Rep. Alexandria Ocasio-CortezAlexandria Ocasio-CortezHospitals in underserved communities face huge cuts in reckless 'Build Back Better' plan GOP infighting takes stupid to a whole new level McCarthy laments distractions from far-right members MORE (D-N.Y.) addressed the sexual assault allegation faced by former Vice President Joe BidenJoe BidenPfizer CEO says vaccine data for those under 5 could be available by end of year Omicron coronavirus variant found in at least 10 states Photos of the Week: Schumer, ASU protest and sea turtles MORE (D) during an interview with NPR on Thursday, explaining that it was not a "clear cut" situation for Democrats.
Questioned on what she wanted to see happen in response to Tara Reade's allegation of a 1993 assault, which Biden has publicly denied, the New York lawmaker noted that Reade herself had not called on Democrats to abandon their support of the presumptive Democratic presidential nominee.
"It's very difficult because this is a hyper-politicized zone, right? Instead of focusing on her account, instead of focusing on her story as a survivor, people are fast-forwarding to the political implications. 'Do you want Trump to win? Will you be voting for Joe Biden?' And that denies justice in this situation," Ocasio-Cortez said.
"I think a lot of what we can look for is, look at the aims that the survivor is asking for. And while a lot of folks, again, are trying to jump to the political implications, she has never explicitly said, 'don't vote for Joe Biden,'" Ocasio-Cortez said. "She hasn't explicitly said anything in terms of a political remedy that she wants. If anything, it sounds like she simply wants to be heard."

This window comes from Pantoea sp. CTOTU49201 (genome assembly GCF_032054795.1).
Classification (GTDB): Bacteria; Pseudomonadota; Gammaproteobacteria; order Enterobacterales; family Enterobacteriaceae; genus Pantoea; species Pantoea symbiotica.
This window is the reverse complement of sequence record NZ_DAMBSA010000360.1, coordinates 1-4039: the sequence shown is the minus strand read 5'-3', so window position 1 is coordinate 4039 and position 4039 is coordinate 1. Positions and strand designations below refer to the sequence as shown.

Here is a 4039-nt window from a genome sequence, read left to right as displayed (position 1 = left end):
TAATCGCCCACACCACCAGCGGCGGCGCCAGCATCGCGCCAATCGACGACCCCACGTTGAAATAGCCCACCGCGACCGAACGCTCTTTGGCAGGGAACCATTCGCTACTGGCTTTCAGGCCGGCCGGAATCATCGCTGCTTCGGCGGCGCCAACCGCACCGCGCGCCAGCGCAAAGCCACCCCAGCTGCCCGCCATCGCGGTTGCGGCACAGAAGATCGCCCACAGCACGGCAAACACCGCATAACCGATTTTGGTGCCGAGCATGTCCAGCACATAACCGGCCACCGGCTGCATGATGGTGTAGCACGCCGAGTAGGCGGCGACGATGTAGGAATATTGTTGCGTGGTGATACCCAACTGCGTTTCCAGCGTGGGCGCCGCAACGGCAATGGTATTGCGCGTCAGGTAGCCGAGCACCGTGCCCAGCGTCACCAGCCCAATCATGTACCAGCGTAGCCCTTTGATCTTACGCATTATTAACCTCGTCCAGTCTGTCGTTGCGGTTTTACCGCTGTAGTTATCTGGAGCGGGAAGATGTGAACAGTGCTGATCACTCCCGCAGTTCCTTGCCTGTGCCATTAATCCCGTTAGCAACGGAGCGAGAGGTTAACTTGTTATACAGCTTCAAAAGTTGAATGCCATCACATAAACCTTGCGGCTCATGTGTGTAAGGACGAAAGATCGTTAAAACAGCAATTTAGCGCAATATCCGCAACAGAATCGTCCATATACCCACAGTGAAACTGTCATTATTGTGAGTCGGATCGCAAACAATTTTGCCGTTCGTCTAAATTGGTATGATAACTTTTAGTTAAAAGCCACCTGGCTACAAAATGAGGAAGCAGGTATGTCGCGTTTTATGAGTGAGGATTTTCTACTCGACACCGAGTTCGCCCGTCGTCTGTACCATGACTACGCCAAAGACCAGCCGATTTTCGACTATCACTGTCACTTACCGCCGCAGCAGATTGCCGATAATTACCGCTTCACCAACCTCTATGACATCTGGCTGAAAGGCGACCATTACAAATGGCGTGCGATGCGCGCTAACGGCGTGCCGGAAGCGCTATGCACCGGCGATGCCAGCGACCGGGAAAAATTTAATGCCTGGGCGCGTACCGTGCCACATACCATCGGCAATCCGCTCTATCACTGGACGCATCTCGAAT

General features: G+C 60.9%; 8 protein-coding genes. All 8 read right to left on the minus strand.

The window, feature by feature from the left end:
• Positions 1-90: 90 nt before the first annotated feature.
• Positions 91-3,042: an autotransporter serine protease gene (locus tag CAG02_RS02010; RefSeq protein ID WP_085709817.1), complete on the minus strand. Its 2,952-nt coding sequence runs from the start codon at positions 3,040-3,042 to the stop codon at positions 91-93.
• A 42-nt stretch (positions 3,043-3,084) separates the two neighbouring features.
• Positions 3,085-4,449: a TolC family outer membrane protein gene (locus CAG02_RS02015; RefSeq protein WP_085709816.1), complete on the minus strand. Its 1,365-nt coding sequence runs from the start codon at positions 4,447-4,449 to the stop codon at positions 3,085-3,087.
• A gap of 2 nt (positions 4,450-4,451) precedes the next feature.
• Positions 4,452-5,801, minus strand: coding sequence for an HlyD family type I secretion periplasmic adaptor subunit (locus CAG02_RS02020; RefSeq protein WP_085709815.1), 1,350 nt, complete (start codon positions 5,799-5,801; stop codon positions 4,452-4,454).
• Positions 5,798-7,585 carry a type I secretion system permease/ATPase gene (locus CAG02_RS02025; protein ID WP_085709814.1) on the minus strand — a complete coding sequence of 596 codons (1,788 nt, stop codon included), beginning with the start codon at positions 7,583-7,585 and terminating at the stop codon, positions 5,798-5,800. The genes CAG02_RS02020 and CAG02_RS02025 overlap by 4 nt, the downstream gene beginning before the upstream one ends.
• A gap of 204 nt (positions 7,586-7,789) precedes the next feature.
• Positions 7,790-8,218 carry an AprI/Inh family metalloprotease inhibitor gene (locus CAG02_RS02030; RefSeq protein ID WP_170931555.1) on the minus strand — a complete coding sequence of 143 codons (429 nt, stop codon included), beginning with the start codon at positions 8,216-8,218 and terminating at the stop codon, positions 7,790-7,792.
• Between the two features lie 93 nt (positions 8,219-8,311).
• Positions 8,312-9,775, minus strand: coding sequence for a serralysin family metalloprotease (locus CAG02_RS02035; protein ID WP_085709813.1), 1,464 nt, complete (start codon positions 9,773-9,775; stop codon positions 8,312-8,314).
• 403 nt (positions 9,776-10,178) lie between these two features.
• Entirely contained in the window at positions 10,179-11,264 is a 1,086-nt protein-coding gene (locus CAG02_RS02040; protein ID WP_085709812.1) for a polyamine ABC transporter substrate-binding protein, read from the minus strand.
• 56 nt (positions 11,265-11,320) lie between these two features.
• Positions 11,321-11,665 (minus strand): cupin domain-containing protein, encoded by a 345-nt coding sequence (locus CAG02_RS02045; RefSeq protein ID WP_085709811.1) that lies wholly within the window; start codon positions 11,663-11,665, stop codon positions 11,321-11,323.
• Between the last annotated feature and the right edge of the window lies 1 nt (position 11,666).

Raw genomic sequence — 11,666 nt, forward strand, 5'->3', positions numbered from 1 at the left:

Ocasio-Cortez, who endorsed Sen. Bernie SandersBernie SandersOvernight Health Care — Presented by March of Dimes — Abortion access for 65M women at stake Hospitals in underserved communities face huge cuts in reckless 'Build Back Better' plan Sanders urges Biden to delay Medicare premium hike linked to Alzheimer's drug MORE (I-Vt.) for president, went on to confirm in the interview that she would be voting for Biden in November's election but had not yet issued a formal endorsement.
"I think, to me, an endorsement means, you know, we have come to a place where we've developed a vision together not just in November, but how we're going to govern after," she said, adding that she wanted Biden's campaign to reflect the values of younger Americans and Latinos.